At The Drive-In | “Hostage Stamps”
Third single from in·ter a·li·a is less arena-ready and radio-friendly than previous ones, and is also the strongest by keeping the nervous, itchy guitar and tense rhythm section. Meanwhile, Cedric Bixler-Zavala’s lyrics continue to be so dense, they’re practically word salad: “Slid down the bank, choking on sherm/ A new tactile cremation attested/ To opaque spurs, contemplative Mayhem keeps us together”. You get used to ignoring what he’s saying after a while anyway when the music is this good.
Mutoid Man | “Melt Your Mind”
Mutoid Man is a lotta fuckin’ fun and just as on their debut LP, “Melt Your Mind” is heavy, psychedelic, spastic, and catchy. Actually, it’s the catcheist thing Stephen Brodsky has written since Cave In’s “Anchor”. Add oddball lyrics about not letting stress get to you (I think), and you’ve got a real winner here.
Gorillaz feat. Pusha T and Mavis Staples | “Let Me Out”
Fatalism envelops the paranoid production here, including a typically great Pusha T where he sounds like a cornered animal (“Tell me there’s a heaven in the sky where there is peace/ But until then, I keep my piece in arm’s reach”). It’s been a long wait for Gorillaz’s return, and Humanz is shaping up to be their (his?) best record yet.
Kevin Gates | “What If”
I guess prison makes every rapper a naval-gazer; naturally, then, Kevin Gates uses a a hazy trap beat that interpolates Joan Osbourne’s “One of Us” in an attempt to explain his lifestyle with his ear candy, sing-songy flow. But this is KG we’re talking about, so he imagines that if God were one of us, he’d be “making calls to the plug like one of us”. The song is a tad cartoon-y, yes, but any KG is better than no KG.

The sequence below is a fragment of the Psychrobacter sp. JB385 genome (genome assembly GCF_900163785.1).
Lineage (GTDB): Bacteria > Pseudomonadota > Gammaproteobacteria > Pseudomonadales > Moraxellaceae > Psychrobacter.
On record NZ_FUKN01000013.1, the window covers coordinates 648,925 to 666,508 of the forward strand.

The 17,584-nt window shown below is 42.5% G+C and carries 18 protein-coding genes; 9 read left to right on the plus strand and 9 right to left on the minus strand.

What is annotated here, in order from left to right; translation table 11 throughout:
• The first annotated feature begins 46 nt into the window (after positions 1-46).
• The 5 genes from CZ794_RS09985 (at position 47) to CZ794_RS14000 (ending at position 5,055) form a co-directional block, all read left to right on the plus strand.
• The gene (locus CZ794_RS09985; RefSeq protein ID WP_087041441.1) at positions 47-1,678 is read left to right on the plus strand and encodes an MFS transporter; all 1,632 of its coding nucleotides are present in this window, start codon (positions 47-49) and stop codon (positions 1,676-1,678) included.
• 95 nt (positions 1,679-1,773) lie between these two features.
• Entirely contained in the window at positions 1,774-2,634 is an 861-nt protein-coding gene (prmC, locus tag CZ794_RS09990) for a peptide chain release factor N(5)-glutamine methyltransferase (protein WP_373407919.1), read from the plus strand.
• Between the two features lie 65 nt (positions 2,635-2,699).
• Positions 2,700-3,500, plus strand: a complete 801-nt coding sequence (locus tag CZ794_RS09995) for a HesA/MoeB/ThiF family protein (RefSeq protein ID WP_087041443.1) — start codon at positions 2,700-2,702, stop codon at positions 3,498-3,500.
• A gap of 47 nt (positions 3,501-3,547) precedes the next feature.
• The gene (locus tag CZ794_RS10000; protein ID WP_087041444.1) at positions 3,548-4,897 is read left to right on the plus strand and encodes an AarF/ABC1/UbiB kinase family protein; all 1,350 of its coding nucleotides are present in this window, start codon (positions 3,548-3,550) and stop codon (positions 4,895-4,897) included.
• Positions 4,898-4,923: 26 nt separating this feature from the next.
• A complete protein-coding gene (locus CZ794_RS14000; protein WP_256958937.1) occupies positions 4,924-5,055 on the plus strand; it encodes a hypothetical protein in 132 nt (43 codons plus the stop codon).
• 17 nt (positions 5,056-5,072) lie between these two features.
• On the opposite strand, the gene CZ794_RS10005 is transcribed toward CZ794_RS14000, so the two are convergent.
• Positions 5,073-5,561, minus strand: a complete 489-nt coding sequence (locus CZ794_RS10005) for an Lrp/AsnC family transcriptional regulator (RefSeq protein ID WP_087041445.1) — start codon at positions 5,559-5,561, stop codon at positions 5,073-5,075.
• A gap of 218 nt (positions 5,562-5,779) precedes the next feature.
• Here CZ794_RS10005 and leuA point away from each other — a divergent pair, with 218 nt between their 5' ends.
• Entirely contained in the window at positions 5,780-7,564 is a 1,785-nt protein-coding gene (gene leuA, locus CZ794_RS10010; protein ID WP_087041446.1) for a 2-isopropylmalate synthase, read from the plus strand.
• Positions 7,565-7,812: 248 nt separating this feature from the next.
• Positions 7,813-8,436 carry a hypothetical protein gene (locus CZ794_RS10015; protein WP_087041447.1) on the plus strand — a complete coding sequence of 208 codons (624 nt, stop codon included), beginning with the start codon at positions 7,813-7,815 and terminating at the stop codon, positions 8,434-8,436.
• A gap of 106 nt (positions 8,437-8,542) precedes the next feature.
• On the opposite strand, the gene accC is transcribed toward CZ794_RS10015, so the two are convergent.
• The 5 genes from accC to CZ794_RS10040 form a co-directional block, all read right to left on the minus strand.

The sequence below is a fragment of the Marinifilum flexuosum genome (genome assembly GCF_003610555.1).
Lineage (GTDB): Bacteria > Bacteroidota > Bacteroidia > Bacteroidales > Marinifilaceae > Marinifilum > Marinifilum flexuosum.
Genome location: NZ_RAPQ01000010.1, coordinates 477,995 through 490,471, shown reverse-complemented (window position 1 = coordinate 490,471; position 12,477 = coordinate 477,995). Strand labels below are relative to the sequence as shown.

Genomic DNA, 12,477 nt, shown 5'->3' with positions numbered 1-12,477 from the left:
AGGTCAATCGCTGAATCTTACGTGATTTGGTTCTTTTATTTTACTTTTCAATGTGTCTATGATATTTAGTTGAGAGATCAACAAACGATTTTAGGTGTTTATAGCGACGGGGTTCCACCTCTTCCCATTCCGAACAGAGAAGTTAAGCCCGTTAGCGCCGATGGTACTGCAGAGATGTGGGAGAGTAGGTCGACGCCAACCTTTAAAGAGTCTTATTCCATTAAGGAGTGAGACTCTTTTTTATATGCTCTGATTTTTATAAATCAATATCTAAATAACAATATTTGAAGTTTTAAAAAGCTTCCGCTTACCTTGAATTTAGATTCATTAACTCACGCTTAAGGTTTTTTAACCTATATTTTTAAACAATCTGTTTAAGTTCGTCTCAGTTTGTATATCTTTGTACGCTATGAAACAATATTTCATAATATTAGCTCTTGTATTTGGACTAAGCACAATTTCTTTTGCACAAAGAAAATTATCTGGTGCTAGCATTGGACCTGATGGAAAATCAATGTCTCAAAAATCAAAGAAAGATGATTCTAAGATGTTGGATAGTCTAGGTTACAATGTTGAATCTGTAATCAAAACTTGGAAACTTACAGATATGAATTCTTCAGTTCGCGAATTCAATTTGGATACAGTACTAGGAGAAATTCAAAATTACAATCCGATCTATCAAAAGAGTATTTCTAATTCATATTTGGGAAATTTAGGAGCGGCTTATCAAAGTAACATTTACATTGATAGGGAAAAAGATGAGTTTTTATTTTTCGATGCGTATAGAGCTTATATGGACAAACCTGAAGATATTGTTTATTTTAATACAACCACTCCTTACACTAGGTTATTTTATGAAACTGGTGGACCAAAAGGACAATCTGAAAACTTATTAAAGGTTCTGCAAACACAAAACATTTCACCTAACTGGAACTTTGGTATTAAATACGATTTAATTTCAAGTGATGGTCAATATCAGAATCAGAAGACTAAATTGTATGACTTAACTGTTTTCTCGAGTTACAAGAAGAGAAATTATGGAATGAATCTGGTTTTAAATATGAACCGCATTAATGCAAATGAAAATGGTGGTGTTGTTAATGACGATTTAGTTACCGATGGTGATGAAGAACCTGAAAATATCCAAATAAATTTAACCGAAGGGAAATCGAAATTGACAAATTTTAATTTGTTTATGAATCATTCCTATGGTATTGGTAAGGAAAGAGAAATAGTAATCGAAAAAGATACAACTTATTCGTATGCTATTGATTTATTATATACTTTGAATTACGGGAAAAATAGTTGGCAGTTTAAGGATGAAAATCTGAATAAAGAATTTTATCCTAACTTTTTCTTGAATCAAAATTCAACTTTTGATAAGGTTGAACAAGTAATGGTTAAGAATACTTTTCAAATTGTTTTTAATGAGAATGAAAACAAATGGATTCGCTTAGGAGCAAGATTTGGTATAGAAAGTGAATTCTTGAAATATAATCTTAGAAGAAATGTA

DREAMCAR | “Born To Lie”
“Born” is the second single from a supergroup comprised of the members of No Doubt not named Gwen with Davey Havok in her place. Much like “Kill for Candy,” this is so ’80s, the 7” comes with coke residue. Havok’s goth-drenched kabuki theater posturing (“I watch you tearing the place apart/ Tell me if you see my heart”) is perfect for the dark crevices of new wave. Talk about playing to your strengths. Think The Cure if they decided to rip off Erasure and you’re close.